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    I will be scolded for this but I view it in MBTI terms for one,

    A J type has subjective perception and objective judgement at the forefront, a P has objective perception and subjective judgement at the forefront. So the J is placing what is experienced into a web of previously gathered data, and using this as a springboard to goal driven behaviour. The P is sussing out the object for its qualities and using this to form the correct categorisation of it.

    So the J is directing the flow of events and inputting its own meaning, the P is going with the flow and figuring things out along the way.

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    Quote Originally Posted by Pookie
    Well the terms are used within the context of the system.


    OK, so what precisely is the difference between rational and irrational types in the system?

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    I think Soupman is an SEI. He is dialectical - and he is mistaking his cognitive style for intuition.

    Here is an ILI and the second video is an SEI. Which one sounds like Soupman?



    This is an SEI.



    Soupman is more like Mr. Satter.
    Last edited by Saberstorm; 07-21-2014 at 01:22 AM.
     
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    Quote Originally Posted by chemical View Post
    I can only say this seems to be because a) logic is generally the formal framework for a lot of claims of reason but b) ethics is also about establishing a reasonable outcome, specifically, but its reasoning is not necessarily going to fit within the realm of pure logic.



    I can tell you that it has occurred to me the Ni vs Si distinction in socionics seems to be different from the original presentation. Si in socionics seems very expressly tied to physical information, whereas the original idea of it seems to be more along the lines of transmitted from a definite physical origin, but where the insights acquired are not tied to the physical, and could be very mental in nature. Hence, both could have been about trends/prediction.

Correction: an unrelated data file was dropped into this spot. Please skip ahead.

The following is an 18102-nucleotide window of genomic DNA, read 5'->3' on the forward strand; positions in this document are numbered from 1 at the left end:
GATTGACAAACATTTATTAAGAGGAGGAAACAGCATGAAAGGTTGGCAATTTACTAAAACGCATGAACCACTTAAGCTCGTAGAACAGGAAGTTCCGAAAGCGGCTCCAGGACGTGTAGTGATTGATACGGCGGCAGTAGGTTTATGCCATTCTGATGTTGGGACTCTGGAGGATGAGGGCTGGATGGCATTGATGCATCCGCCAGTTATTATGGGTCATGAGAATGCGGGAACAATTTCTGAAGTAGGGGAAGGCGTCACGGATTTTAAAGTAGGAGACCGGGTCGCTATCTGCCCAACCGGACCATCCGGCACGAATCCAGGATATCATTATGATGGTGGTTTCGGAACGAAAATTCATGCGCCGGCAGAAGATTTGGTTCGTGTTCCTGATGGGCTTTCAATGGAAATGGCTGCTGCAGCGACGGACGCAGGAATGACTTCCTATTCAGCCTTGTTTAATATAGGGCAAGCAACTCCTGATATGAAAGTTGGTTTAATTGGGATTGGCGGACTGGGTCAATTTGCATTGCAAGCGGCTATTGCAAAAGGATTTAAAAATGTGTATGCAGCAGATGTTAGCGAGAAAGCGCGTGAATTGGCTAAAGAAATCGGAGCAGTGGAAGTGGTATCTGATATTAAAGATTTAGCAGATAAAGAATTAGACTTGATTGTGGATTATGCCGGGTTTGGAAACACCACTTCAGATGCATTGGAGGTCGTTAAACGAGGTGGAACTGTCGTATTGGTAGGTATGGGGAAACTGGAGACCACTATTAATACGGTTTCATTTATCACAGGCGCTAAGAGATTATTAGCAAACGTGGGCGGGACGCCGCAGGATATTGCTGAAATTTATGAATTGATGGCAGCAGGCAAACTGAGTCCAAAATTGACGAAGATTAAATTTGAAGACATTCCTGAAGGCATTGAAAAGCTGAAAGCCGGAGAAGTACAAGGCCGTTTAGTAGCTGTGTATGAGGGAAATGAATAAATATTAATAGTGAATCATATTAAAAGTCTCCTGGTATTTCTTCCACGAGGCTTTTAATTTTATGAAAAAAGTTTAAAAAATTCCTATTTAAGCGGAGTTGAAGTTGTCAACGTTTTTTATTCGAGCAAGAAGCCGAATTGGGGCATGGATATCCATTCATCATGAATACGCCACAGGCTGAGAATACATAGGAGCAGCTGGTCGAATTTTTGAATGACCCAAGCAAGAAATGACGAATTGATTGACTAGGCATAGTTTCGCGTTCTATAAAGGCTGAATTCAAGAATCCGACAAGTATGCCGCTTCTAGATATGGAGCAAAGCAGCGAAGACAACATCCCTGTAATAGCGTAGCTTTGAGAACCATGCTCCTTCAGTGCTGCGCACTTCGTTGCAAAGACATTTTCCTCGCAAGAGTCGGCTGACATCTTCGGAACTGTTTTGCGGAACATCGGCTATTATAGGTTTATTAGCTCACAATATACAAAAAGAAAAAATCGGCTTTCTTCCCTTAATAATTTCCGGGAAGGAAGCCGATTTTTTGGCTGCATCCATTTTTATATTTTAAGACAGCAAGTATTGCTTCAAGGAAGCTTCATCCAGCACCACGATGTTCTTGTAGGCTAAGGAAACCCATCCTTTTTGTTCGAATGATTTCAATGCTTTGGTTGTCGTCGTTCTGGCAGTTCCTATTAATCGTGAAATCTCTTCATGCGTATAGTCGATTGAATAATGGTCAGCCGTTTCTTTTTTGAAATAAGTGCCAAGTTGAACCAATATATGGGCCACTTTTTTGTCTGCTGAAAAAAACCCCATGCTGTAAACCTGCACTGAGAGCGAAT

Essentially Si is not portrayed as an abstract information processing element in socionics, so any conceptual time-oriented trends (time-orientation comes from Ni being dynamic intuition) are relegated to Ni, the conceptuality necessitating not S and the time-orientation necessitating dynamic.

    As for your comment on quadra values, let me just say I firmly believe quadra values must be forced to conform more with the actual information elements, rather than derivatives. I think ultimately Se = power does not do it for me either. Se is kinetic energy processing, meaning the perception of direction of kinetic energy flow. It's linked to power I suppose because power gives you the ability to mobilize things, but I think frankly anybody can analyze power scenarios and be fascinated by them. Power can be in many forms - why must it be a static IE that deals with it? After all, the ability to forecast trends is a kind of power. Se rightfully contrasts with Ne because seeking all the potential energy of a situation lies contrasting to the attitude of how to set it in motion.

    I suppose what makes the quadras tick is not just the IE but what they are blocked with. Alpha and gamma are parallel in that sense because they get the NT and SF types. This is to say ethics tends to be related to concrete/actual/sensory information as opposed to conceptual/essence/intuitive information. With gamma Fi is about more or less stable, universal properties of relations paired with the mobilization of Se, meaning how do these essential qualities of the relations promise to interact with mobilization needs - how do they set us in motion? With alpha the reason Si gets associated with pleasure is probably Si+Fe paired, rather than Si being inherently pleasure-based, as in delta Si+Te seems to be more about concrete functionality, whereas here it is concreteness/actuality paired with emotional ethics.

    Thanks for the link.
    I'm really glad you pointed that out. The distinction is an important one because Se is often confused with power. As it manifests in an individual is willpower to move: psychologically, physically, emotionally.